Op-Ed by Jackson Pincus
First published on Jackson Pincus's personal blog on July 11, 2018.
When we were asked to pick weekend-long breakout seminars for our Onward program, I didn’t know what to hope for. Oftentimes the way these types of things are designed is not conducive to fun. Normally, they pack so much information into these experiences that it can be hard to tell what you actually heard, and what you thought you heard. But when I went to look through the options (avoiding my birthday weekend, of course), one stood out: “Community Activism and Diversity in the Galilee.”
The North of Israel is my favorite part of the country, and the Galilee area is filled with rolling hills and green places. It also contains uncountable amounts of Jewish history, even though today there are far less Jews living in the area. This seminar would allow us to spend Thursday evening and Friday morning in the town of Shefar’Am, which literally translates to the “Horn of the Nation.” It is an Arab town where Muslims and Christians live side by side in peace, but there is a third group in town as well: the Druze. The Druze community is ethnically Arab, but not Muslim or Christian.
The Druze religion is quite secretive, to the point where many members of the Druze community itself don’t even know the details. There are about 1.8 million of them, the vast majority of which live in the Galilee and Golan regions of Israel, the south of Syria, and the south of Lebanon. The religion came into being around the 10th and 11th centuries, with a period of 24 years at the beginning being the only time conversion was allowed. Since that time, there is no way to convert to being Druze, and you cannot be considered Druze if one of your parents is not.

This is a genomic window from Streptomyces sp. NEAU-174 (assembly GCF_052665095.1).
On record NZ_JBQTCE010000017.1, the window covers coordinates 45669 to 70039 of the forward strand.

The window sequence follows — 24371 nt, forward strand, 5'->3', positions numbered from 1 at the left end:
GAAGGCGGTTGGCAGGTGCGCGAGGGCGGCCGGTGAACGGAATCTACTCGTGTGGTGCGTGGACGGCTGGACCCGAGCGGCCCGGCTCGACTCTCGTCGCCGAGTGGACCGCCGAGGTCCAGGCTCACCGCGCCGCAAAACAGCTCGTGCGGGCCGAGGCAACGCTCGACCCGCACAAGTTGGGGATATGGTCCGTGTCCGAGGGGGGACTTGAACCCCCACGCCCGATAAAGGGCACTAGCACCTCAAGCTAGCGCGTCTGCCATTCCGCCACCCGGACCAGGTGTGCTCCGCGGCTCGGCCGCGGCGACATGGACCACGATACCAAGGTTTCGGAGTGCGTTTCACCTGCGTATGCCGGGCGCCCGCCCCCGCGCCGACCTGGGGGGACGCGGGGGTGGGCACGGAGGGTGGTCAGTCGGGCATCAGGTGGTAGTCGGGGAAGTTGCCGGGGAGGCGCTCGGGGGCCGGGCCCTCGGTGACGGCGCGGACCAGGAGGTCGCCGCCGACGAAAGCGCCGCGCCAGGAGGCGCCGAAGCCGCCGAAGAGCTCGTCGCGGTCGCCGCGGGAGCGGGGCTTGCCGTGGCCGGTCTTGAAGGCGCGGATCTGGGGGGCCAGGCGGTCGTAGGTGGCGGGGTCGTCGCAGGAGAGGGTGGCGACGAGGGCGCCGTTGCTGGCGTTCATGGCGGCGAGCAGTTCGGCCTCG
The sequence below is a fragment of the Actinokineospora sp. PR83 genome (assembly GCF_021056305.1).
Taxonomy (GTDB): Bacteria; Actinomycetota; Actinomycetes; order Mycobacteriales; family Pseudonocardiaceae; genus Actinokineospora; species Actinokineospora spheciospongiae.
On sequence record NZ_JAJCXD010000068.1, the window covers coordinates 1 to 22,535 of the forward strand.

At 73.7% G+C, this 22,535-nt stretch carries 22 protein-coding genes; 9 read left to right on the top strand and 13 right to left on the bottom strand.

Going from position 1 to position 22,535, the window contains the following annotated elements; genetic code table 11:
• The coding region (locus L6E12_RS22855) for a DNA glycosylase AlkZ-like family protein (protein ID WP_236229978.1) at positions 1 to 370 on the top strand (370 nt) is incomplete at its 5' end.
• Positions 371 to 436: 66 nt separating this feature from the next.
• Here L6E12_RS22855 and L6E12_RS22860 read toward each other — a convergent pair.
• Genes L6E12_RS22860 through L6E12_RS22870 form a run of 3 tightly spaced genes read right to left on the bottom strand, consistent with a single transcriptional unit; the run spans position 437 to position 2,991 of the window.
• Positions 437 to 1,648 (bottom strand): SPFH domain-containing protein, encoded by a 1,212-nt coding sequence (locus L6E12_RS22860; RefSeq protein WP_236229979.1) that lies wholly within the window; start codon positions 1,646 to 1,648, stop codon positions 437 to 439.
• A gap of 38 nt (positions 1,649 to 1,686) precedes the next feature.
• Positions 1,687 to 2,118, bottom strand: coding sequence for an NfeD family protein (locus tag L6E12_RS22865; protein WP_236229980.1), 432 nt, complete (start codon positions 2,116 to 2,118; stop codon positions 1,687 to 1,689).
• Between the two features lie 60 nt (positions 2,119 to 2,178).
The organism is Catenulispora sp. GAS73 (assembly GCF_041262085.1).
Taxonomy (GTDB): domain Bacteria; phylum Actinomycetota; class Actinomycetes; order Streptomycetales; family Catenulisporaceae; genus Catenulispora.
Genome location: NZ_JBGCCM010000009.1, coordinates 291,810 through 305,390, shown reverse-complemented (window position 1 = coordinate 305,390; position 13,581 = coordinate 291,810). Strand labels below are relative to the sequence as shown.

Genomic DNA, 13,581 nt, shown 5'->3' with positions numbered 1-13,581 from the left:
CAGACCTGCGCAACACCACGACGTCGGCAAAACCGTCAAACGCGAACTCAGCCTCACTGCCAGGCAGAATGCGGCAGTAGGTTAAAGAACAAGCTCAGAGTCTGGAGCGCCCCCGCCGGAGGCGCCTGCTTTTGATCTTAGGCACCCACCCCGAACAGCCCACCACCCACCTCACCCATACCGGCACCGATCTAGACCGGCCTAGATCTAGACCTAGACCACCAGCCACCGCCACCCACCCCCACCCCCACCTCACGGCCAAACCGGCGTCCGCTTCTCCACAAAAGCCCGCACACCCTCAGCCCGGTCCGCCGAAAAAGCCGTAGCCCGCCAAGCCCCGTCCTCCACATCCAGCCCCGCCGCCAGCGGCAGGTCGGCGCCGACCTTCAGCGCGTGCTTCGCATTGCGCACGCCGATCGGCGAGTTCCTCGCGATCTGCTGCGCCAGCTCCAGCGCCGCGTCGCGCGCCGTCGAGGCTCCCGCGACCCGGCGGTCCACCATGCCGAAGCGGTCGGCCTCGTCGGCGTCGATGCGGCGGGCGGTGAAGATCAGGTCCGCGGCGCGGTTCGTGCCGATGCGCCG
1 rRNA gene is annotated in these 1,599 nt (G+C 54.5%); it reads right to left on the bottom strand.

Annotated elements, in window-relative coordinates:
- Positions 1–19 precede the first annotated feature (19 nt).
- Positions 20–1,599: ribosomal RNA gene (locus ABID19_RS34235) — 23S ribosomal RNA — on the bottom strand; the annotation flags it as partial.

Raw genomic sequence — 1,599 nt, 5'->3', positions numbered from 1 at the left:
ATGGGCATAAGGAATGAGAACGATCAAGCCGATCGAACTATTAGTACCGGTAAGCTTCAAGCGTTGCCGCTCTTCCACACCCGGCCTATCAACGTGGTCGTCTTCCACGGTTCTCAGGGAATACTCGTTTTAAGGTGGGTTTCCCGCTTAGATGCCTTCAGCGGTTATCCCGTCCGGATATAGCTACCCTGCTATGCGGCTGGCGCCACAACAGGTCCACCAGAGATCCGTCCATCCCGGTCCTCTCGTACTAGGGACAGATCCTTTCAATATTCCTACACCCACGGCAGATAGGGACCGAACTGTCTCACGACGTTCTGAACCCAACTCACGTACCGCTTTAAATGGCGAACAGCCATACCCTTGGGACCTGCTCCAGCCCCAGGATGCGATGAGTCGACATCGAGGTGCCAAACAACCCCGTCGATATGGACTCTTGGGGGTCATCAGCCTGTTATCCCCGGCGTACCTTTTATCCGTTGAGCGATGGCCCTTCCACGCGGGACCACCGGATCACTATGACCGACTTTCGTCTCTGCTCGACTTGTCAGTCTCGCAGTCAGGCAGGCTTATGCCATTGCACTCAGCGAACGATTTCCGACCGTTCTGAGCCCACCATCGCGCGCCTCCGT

One interesting fact we learned is that the Druze community traces their lineage from Jethro the prophet, from the Tanakh. So in a way, they still find themselves connected to the three major religions. In addition, Druze culture is focused on the shared humanity of people- they treat all fellow Druze as brothers and sisters, and hold an attitude of “if you’re nice to me I’ll be nice to you” towards the rest of the world. With that, however, comes undying loyalty; Druze are loyal to the land on which they live. This means that Israeli Druze fight in the Israel Defense Forces, while Syrian Druze fight in that army and Lebanese Druze fight for Lebanon. This has resulted in multitudes of sad stories of brothers fighting against each other, of families split up, and of a yearning for peace in our time.
The culture is also focused on hospitality- and from experience, I can say that they are the best hosts you will ever meet. We met as a whole group on Thursday night, and then were divided into our host families after dinner. As we drove to the house, our host thought we should stop off at his supermarket and grab some snacks- the Druze love food! We arrived at the home, and as we talked and got to know each other I was challenged to games of FIFA, which if you know me, it is one of my favorite pastimes. We were also given a nighttime driving tour of town, and ended up at the home of our host’s cousins, who were also housing people from our program. As we expected, they were sitting on the front patio talking and snacking on what seemed like an endless supply of food. Around 12:30 AM, we made our way to bed.